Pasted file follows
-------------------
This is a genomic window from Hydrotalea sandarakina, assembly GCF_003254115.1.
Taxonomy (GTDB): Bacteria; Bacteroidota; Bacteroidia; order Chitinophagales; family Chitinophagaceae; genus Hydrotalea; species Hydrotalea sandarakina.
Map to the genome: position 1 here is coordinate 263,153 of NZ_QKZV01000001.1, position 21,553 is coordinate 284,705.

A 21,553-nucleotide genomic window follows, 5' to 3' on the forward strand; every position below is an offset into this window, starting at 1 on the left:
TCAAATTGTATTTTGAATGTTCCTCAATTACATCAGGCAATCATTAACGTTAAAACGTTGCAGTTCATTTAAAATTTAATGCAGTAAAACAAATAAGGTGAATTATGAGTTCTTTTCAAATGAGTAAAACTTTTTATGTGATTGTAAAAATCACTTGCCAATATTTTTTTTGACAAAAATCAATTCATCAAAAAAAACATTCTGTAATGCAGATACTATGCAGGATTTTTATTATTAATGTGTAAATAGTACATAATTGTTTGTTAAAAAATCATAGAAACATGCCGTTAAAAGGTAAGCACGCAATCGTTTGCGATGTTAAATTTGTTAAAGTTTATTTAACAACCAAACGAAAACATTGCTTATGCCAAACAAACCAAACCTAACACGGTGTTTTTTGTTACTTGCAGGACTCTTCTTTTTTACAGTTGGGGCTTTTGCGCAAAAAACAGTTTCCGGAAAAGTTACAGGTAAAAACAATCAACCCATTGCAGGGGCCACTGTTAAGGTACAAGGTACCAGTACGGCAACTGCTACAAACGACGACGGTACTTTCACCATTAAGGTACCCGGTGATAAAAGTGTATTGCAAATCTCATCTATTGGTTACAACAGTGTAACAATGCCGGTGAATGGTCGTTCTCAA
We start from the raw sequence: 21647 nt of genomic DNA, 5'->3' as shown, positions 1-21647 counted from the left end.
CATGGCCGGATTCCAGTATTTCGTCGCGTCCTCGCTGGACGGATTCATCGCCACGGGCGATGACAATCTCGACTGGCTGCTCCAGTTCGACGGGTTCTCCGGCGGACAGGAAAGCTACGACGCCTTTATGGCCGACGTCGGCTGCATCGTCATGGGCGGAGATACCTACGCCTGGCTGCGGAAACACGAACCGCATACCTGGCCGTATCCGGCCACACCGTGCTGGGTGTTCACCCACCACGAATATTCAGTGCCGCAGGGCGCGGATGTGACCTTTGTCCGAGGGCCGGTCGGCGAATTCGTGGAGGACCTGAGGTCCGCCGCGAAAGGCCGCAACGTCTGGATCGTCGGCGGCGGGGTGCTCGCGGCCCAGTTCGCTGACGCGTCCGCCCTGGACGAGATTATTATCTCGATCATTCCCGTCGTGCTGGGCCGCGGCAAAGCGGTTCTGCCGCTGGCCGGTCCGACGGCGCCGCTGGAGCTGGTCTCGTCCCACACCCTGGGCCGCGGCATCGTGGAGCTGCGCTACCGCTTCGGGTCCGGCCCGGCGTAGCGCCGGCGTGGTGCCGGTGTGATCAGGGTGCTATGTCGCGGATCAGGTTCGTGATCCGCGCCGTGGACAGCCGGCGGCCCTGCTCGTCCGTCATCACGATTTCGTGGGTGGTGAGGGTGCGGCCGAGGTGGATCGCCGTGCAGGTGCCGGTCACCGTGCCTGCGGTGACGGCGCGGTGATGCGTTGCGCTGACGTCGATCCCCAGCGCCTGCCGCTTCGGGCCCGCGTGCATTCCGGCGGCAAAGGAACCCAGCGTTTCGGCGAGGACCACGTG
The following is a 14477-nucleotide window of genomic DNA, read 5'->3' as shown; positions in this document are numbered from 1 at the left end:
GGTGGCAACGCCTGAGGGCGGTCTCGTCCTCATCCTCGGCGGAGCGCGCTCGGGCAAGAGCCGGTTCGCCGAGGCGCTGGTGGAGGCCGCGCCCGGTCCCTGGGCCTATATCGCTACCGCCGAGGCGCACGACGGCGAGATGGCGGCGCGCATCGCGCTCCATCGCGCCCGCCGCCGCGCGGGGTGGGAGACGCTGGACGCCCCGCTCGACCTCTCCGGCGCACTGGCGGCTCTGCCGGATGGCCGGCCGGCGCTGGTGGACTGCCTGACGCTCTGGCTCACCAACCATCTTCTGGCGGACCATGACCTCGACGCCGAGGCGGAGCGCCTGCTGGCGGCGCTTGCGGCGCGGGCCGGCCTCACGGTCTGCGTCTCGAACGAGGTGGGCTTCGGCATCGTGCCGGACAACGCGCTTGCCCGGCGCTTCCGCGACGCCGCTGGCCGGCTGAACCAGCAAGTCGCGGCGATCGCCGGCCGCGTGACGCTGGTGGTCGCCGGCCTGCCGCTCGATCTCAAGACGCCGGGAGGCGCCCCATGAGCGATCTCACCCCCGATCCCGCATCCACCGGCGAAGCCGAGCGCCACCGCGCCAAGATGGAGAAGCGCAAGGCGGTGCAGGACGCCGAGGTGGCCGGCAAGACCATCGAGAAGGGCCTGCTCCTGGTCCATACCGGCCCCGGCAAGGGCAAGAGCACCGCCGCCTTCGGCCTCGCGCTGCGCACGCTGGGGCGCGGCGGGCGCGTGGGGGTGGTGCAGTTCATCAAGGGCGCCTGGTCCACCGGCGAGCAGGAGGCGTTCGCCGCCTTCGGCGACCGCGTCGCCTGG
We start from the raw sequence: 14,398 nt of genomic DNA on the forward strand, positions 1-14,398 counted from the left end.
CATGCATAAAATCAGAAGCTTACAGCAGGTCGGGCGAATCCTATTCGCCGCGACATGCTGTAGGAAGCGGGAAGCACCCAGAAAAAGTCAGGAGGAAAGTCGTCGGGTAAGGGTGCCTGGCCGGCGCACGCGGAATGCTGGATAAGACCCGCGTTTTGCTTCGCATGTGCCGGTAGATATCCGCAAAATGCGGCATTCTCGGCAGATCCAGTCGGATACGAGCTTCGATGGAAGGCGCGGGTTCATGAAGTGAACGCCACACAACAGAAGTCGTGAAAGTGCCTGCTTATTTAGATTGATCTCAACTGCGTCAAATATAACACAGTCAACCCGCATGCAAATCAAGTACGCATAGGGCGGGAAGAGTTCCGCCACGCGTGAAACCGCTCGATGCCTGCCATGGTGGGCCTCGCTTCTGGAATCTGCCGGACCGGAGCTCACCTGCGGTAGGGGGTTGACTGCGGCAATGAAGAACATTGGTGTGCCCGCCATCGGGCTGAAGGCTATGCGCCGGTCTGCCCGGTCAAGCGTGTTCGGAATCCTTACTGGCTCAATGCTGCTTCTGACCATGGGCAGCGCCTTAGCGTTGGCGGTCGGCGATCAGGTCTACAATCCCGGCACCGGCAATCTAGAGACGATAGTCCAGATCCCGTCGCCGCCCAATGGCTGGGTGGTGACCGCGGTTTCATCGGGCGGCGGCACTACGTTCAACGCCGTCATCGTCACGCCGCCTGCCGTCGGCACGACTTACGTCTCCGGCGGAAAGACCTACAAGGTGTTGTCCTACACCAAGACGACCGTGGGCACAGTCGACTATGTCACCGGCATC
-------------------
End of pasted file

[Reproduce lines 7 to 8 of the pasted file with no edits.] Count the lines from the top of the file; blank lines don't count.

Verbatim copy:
CATGGCCGGATTCCAGTATTTCGTCGCGTCCTCGCTGGACGGATTCATCGCCACGGGCGATGACAATCTCGACTGGCTGCTCCAGTTCGACGGGTTCTCCGGCGGACAGGAAAGCTACGACGCCTTTATGGCCGACGTCGGCTGCATCGTCATGGGCGGAGATACCTACGCCTGGCTGCGGAAACACGAACCGCATACCTGGCCGTATCCGGCCACACCGTGCTGGGTGTTCACCCACCACGAATATTCAGTGCCGCAGGGCGCGGATGTGACCTTTGTCCGAGGGCCGGTCGGCGAATTCGTGGAGGACCTGAGGTCCGCCGCGAAAGGCCGCAACGTCTGGATCGTCGGCGGCGGGGTGCTCGCGGCCCAGTTCGCTGACGCGTCCGCCCTGGACGAGATTATTATCTCGATCATTCCCGTCGTGCTGGGCCGCGGCAAAGCGGTTCTGCCGCTGGCCGGTCCGACGGCGCCGCTGGAGCTGGTCTCGTCCCACACCCTGGGCCGCGGCATCGTGGAGCTGCGCTACCGCTTCGGGTCCGGCCCGGCGTAGCGCCGGCGTGGTGCCGGTGTGATCAGGGTGCTATGTCGCGGATCAGGTTCGTGATCCGCGCCGTGGACAGCCGGCGGCCCTGCTCGTCCGTCATCACGATTTCGTGGGTGGTGAGGGTGCGGCCGAGGTGGATCGCCGTGCAGGTGCCGGTCACCGTGCCTGCGGTGACGGCGCGGTGATGCGTTGCGCTGACGTCGATCCCCAGCGCCTGCCGCTTCGGGCCCGCGTGCATTCCGGCGGCAAAGGAACCCAGCGTTTCGGCGAGGACCACGTG
The following is a 14477-nucleotide window of genomic DNA, read 5'->3' as shown; positions in this document are numbered from 1 at the left end: